On the other hand, I can't recall back in the day anyone complimenting OD&D on its rules. It was either a case of "good enough", doing their own reworks to various degrees, or, in extreme cases, writing whole new games. It wasn't until the OSR days I saw anyone seem to think much of the rules, and that was amid the pile of various editions.

Now, as always, absence of evidence is not evidence of absence, but if there was a big set of respecters of the OD&D rules, they hid it pretty well. The best you'd say was that there were people who thought AD&D was bloated, but it seemed like most of those were in the B/X camp or its close kin. So if there were many people who really thought OD&D was a good rules set, they hid it pretty well, and there were plenty who clearly thought to the contrary.
That was a lot of words just to say, "no." ;)
 

Maxperson

Morkus from Orkus
* - and I for one would give that two-lance guy a stupendous chance of fumbling at every opportunity - that's just comedy waiting to happen! :)
Sir Ganador, inventor of the pole vault. As a side note, not only did he invent the pole vault, but he simultaneously came up with a new way to get inside castle walls during a siege.
 

Actually wargamer / miniature gamers were the whole market for the game in 1974.

Not by the fall. I could point to massive chunks of active SF fandom who were playing it who'd never touched a wargame, let alone a miniatures game in their life playing it by then. It was a very well developed subset of fandom. There was some overlap of course, but I'll go as far as to say in some areas wargame players were the minority of D&D players even by then.

At the time the three original books dropped, and I'd guess for the first six months you were probably right, but the heavy spread of the game was not through wargamers, even if they were the first ones to see it.

It eventually spread to others. TSR sold miniature rules to miniature gamers. As for bolting things on, we expected that. I think I mentioned that pretty much every group I played the same miniature rule sets with had different house rules, even in the same town. It was typical. So, no D&Ds sparse three booklets wasn't a big deal, it was larger than most miniature rules out at the time. The individual booklets were a bit shorter, but three of them, in a box! That was BIG. Looking at the shelves full of RPG books I have right now (and the boxes of stuff I have in the closet) that is funny :D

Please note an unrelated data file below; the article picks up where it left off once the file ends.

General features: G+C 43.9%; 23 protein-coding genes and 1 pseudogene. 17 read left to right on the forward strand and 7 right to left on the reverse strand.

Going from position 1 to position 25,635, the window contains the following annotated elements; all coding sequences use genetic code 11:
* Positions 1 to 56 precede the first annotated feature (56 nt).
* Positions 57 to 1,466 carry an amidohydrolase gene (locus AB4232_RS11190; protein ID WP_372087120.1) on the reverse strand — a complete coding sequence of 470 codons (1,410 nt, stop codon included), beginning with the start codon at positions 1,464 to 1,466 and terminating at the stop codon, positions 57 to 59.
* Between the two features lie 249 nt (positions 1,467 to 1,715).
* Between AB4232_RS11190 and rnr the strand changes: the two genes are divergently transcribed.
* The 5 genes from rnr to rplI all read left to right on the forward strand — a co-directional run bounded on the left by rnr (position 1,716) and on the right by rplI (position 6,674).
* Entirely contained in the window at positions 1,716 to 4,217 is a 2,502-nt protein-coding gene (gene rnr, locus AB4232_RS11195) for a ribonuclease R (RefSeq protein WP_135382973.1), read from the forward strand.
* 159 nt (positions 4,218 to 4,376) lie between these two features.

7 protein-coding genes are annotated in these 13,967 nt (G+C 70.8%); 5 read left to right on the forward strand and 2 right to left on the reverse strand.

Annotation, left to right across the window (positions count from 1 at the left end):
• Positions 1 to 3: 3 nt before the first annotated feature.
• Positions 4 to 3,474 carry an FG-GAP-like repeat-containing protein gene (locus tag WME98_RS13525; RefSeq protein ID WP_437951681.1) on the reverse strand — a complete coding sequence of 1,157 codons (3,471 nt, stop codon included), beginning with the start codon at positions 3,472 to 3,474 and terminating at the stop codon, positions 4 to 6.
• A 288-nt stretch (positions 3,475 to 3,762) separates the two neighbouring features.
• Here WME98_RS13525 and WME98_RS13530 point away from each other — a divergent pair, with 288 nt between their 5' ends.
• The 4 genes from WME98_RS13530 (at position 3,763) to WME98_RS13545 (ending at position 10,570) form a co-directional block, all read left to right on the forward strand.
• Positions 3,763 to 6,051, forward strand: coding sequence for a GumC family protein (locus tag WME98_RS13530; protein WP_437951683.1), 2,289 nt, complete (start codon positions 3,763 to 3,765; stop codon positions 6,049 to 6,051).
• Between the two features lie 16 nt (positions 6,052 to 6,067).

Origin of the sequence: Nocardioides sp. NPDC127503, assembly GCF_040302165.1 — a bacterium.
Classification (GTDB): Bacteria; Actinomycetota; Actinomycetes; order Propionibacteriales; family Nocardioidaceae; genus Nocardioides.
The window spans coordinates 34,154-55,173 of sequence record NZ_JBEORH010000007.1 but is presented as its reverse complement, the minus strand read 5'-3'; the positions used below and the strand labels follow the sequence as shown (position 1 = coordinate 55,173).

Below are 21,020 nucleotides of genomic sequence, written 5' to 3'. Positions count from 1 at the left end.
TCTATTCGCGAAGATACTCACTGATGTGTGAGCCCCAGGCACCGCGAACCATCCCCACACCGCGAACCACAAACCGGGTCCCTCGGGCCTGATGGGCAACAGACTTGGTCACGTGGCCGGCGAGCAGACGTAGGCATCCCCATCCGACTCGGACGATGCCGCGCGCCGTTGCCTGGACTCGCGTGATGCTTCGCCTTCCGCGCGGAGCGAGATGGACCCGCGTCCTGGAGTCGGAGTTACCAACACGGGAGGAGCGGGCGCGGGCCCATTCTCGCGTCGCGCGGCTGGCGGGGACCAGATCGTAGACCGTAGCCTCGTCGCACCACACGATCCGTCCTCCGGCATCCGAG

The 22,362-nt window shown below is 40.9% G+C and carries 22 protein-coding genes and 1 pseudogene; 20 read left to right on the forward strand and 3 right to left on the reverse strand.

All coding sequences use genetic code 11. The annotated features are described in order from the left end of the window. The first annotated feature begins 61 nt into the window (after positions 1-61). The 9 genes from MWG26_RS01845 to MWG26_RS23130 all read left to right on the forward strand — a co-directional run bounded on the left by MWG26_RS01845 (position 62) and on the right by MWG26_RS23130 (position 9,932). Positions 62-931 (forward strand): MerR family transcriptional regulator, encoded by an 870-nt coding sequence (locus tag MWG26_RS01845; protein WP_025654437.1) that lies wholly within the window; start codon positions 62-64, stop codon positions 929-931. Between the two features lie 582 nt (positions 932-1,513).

I think there's issues of scale, however; when you have people doing whole extra subsystems and character classes, I'd be willing to bet that's beyond the degree of houseruling most wargamers were doing (though I can only speak of the hex-and-chit end of it, not the miniatures end of it).

OD&D had a three plus year run before Basic and AD&D came along. The original Basic D&D was a level 1-3 intro set based on D&D and Greyhawk (OD&D Supplement 1). That came out in 1977. AD&D rolled out over a three year period from 1977 to 1979. One hard back a year. That would drive people crazy now wouldn't it? :D The Monster Manual came first (1977), the Players Handbook second (1978) and, finally, the DMG (1979). As a complete rule set, 1979. Until then we treated the Monster Manual like we did the D&D supplements that came out in 1975-6. The PHB made some changes, but really not too much. After the full AD&D rule set was published they revamped Basic D&D... in 1981 iirc. At that point you could see the differences clearly.

Different world back then in terms of RPGs. It is absolutely huge now in comparison, and obviously much more diverse.